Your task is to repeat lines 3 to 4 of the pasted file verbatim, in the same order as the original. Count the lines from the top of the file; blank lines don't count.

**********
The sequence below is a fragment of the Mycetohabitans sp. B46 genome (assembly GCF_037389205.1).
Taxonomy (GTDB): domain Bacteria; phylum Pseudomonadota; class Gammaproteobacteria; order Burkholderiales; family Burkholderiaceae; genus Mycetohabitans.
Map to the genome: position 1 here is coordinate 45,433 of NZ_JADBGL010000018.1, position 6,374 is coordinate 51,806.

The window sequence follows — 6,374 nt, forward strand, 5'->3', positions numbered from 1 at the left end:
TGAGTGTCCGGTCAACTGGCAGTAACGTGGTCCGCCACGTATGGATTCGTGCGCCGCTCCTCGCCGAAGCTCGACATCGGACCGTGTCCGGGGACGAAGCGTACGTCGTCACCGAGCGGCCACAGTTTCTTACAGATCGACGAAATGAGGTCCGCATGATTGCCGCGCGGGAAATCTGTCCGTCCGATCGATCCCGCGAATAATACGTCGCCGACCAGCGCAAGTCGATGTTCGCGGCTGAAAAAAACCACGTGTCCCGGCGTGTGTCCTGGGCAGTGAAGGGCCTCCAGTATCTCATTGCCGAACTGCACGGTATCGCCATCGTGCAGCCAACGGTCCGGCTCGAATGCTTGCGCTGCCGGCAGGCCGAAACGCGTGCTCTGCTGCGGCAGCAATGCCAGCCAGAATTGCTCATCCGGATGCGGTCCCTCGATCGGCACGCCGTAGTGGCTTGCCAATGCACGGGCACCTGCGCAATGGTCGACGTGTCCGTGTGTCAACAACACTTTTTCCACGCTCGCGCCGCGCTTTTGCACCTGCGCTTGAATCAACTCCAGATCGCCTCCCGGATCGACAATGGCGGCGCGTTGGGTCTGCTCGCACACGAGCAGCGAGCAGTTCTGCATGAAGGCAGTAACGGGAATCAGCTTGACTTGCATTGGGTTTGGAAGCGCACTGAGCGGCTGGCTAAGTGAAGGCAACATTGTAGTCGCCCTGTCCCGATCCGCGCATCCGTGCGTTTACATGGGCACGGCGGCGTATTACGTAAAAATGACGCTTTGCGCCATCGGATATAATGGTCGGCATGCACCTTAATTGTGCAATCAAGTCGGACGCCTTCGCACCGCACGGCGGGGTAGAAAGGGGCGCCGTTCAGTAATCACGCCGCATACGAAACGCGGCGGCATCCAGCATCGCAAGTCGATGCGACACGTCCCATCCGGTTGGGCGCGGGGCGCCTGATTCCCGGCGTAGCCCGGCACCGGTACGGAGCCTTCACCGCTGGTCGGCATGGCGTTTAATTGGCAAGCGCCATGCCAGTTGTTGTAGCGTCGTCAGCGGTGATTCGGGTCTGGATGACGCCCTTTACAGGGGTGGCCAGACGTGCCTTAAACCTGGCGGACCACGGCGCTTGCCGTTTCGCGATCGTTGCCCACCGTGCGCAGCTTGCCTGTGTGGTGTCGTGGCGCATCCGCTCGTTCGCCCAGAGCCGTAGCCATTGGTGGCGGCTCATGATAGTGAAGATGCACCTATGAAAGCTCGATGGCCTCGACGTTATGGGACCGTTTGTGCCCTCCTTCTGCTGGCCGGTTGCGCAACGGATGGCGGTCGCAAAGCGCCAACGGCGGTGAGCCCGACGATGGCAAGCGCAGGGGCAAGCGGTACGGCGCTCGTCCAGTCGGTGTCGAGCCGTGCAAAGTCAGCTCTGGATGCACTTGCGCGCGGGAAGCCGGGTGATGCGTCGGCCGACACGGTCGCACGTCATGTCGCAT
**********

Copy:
Map to the genome: position 1 here is coordinate 45,433 of NZ_JADBGL010000018.1, position 6,374 is coordinate 51,806.

The window sequence follows — 6,374 nt, forward strand, 5'->3', positions numbered from 1 at the left end: